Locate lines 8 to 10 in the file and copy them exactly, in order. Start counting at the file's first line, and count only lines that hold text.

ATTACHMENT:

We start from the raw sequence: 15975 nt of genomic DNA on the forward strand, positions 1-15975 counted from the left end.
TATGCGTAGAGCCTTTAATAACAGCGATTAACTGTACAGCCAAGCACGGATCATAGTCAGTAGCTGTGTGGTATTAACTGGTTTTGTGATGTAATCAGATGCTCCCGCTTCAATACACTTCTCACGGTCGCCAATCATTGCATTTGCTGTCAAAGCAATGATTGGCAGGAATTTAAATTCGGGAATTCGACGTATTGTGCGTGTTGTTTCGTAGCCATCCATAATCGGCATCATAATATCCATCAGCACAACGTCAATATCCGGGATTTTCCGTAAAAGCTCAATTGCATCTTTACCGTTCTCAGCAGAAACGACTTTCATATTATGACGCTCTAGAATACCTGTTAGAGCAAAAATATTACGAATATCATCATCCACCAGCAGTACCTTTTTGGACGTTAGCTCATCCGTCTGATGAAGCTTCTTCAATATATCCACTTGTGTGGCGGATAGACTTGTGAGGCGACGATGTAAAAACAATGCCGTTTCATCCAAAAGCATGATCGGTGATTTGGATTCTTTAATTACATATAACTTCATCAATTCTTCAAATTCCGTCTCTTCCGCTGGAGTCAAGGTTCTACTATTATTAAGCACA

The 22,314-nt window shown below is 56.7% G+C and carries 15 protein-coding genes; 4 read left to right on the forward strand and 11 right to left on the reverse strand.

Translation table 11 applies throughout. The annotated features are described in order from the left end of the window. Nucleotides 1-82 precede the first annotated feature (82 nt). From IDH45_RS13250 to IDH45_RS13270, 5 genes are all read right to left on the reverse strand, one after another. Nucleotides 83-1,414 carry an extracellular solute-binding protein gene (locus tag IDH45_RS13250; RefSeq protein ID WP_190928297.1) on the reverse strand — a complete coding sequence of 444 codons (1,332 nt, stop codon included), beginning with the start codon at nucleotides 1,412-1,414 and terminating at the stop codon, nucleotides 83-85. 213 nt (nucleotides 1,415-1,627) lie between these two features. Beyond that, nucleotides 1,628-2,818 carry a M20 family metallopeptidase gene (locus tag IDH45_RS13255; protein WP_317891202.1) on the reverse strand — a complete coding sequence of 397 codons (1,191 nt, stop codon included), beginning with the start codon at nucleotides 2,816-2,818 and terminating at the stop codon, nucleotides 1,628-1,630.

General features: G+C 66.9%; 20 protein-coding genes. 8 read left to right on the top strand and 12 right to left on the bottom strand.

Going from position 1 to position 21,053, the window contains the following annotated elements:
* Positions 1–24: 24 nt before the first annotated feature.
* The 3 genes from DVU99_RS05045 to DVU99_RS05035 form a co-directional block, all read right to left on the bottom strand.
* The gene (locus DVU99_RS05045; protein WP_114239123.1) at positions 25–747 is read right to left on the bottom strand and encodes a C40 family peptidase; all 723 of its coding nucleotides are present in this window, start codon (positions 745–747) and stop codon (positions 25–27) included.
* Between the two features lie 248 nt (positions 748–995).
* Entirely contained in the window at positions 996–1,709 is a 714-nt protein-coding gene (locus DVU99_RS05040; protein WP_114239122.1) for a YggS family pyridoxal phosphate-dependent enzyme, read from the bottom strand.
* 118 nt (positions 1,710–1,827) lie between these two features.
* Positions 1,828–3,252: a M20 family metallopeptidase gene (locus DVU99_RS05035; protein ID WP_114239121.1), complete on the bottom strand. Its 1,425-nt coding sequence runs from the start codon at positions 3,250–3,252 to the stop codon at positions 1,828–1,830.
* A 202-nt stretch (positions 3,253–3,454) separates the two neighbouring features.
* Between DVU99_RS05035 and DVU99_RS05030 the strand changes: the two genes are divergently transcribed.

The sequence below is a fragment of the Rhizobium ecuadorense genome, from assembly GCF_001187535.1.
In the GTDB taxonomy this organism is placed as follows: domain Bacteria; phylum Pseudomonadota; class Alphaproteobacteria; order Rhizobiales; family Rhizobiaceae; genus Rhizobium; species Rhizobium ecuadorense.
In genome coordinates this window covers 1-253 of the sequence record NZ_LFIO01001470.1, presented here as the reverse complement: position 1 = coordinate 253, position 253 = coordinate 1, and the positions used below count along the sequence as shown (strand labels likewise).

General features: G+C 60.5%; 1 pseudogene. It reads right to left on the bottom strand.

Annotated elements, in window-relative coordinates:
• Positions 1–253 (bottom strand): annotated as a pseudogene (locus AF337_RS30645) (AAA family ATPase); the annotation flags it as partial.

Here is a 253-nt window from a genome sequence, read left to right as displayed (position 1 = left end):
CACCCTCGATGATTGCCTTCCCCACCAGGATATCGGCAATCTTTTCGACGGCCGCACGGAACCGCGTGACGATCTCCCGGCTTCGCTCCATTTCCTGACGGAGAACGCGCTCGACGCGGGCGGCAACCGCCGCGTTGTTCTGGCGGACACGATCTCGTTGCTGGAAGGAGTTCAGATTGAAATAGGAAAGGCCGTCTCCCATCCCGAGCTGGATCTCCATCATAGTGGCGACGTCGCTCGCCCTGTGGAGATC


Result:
* The 3 genes from DVU99_RS05045 to DVU99_RS05035 form a co-directional block, all read right to left on the bottom strand.
* The gene (locus DVU99_RS05045; protein WP_114239123.1) at positions 25–747 is read right to left on the bottom strand and encodes a C40 family peptidase; all 723 of its coding nucleotides are present in this window, start codon (positions 745–747) and stop codon (positions 25–27) included.
* Between the two features lie 248 nt (positions 748–995).